Washed-up sepia

On Boulder Beach, not surprisingly filled with boulders and pebbles, there’s a mass wash-up of Sepia rozella, a cuttlefish taken in commercial quantities. They grow to about 14 cm, according to Norman and Reid’s A Guide to Squid, Cuttlefish and Octopuses of Australia. Perhaps these were males that had mated and died all at once, as is their habit. The females linger longer to lay their cluster of eggs under a rock ledge and protect them, swooshing oxygenated water onto them. They basically starve to death as they spend all their time looking after the eggs.

A few of the washed-up cuttlebones of Sepia rozella , the rosecone cuttlefish

 

I’ve been fortunate to see two giant cuttlefish (Sepia apama) on a July (winter) day, washed up at Waniora Point, Bulli, near Wollongong. One was mostly eaten and still being eaten by silver gulls. The other was mostly intact. Referring to my field notes, I see that it was about 104 cm long (including the tentacles), 60 cm wide across the body, and quite thick. It smelled of fresh calamari (no surprise there). The colour was basically white with brownish purple ‘stripes’, with a trace of iridescence visible around the head. I still have the beak I cut out of the mostly eaten one – it’s about 7 cm long. It was a real thrill to see these animals.

Beak of giant cuttlefish, Sepia apama

Giant cuttlefish breed through mass spawning in winter. One of these spawning sites is in the top of Spencer Gulf near Whyalla in South Australia. There’s concern that the BHP desalination plant scheduled to be built near Whyalla will affect their breeding. The cuttlefish are also caught in large numbers by fishermen.

SCUBA divers go to Whyalla in the breeding season to watch the spectacle. Apparently the cuttles are so wrapped up in each other (often literally) that they don’t take notice of much else. It’d be an amazing experience to be in the water with them.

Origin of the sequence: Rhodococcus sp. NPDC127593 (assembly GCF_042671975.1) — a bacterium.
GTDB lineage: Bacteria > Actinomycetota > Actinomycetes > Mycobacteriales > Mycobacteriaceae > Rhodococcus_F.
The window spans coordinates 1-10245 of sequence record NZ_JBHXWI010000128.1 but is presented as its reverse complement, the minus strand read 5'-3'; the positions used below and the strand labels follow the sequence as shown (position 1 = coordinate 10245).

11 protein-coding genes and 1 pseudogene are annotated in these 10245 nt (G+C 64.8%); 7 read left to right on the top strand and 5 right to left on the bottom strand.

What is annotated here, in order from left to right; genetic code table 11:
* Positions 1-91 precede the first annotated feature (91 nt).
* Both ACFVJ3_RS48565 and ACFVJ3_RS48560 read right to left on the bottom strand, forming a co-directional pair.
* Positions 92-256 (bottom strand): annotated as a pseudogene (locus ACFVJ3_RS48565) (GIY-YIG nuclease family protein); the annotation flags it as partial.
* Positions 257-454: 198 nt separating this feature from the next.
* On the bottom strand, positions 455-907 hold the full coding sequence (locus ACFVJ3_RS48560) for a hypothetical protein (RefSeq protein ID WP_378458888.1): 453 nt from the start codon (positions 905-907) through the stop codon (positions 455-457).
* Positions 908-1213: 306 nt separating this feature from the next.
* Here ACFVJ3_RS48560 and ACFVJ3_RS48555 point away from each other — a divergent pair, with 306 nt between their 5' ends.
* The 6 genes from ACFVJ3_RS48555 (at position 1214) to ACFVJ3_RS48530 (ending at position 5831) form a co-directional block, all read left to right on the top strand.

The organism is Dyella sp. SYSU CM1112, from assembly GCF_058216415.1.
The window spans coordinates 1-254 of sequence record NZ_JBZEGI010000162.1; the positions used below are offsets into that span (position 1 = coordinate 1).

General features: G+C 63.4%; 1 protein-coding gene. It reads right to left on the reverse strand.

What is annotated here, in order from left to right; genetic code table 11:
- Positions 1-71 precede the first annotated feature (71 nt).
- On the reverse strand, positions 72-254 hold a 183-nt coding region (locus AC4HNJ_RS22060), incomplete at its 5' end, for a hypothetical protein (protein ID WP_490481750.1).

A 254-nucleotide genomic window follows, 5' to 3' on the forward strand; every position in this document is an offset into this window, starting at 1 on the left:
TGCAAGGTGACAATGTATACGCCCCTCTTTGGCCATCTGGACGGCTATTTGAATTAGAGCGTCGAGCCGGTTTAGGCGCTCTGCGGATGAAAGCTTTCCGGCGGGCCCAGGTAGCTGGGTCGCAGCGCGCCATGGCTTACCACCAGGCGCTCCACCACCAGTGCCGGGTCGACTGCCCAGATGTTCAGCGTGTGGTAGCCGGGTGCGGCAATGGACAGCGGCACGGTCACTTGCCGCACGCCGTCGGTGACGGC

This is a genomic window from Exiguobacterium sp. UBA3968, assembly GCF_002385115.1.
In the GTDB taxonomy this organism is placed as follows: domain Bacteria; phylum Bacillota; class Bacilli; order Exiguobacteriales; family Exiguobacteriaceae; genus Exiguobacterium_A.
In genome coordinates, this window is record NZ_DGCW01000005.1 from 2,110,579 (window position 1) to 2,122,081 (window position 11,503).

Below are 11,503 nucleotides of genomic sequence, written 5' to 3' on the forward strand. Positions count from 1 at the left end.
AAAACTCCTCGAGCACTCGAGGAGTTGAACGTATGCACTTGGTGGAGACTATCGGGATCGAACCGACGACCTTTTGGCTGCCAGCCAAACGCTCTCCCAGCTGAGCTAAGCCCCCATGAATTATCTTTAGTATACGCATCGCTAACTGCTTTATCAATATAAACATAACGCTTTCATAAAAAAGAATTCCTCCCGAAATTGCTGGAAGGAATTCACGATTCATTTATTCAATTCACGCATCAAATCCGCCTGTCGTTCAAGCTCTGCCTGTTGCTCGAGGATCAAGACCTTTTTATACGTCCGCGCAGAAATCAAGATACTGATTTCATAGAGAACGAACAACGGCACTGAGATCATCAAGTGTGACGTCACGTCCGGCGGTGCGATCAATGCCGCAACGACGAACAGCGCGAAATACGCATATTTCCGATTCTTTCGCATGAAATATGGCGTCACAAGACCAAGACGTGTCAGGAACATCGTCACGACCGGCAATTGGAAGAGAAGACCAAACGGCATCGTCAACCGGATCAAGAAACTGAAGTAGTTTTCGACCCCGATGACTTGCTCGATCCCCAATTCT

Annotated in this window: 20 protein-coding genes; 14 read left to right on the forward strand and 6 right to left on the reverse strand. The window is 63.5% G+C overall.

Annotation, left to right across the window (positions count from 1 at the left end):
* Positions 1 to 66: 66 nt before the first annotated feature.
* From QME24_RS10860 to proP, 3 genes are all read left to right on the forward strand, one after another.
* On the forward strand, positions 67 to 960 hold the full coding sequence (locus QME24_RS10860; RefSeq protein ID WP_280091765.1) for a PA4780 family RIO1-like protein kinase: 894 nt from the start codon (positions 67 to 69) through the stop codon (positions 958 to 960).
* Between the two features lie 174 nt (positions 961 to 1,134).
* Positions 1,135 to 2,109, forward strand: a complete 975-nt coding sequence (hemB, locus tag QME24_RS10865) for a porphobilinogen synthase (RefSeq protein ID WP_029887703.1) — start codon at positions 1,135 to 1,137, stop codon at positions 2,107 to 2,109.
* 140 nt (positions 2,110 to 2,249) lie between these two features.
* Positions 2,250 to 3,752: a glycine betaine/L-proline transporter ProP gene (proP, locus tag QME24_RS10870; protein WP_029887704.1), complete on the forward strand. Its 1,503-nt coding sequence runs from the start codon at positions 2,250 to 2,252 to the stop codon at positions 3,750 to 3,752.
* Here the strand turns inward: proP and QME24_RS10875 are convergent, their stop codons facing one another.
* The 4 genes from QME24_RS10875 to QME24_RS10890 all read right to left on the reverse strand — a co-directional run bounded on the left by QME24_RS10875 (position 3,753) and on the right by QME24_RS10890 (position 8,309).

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9 Responses to Washed-up sepia

  1. Yowza, that’s an impressive beak! And breeding season for giant cuttlefish near Whyalla? Yet another natural phenomena I hadn’t heard of (I just recently clued into the aggregation of whale sharks called afuera off Mexico). I’m going to head over to youtube to see if I can find any footage of cuttlefish in flagrante delicto.

  2. Score! There are several vids, but here’s one from the BBC Discovery: http://www.youtube.com/watch?v=rlhx5fKDrrg It includes a couple of great lines: “He takes her in his arms…” and “The crossdressing maie…”

    Great stuff!

  3. Ross says:

    Hi
    I live in lake macquarie and recently found one of these enormous cuttlefish washed up on beach!! I did the same thing and cut out its beak and backbone as a sort of souvenir. These are a very interesting species indeed

  4. Karin says:

    Just came across your page, those are amazing finds! I use parts of their little brother (Sepia Officinalis) we have here in the UK to make jewellery: http://shop.karinkraemer.co.uk/collections/sepia/products/sepia-beak-necklace

  5. Karin says:

    Thank you Joy,

    yes, I have silicone moulds made from them and cast them up in silver.
    I also use them into rings, earrings, even cufflinks http://shop.karinkraemer.co.uk/collections/sepia/products/sepia-beak-ring

    I am trying various other parts of sea-creatures such as the spider-crab shells, mud-crab “knives” (the blade-like parts inside the claws) and the thorny parts of a skate. Those parts are perfect for jewellery, they all are incredibly strong structures and yet so light!

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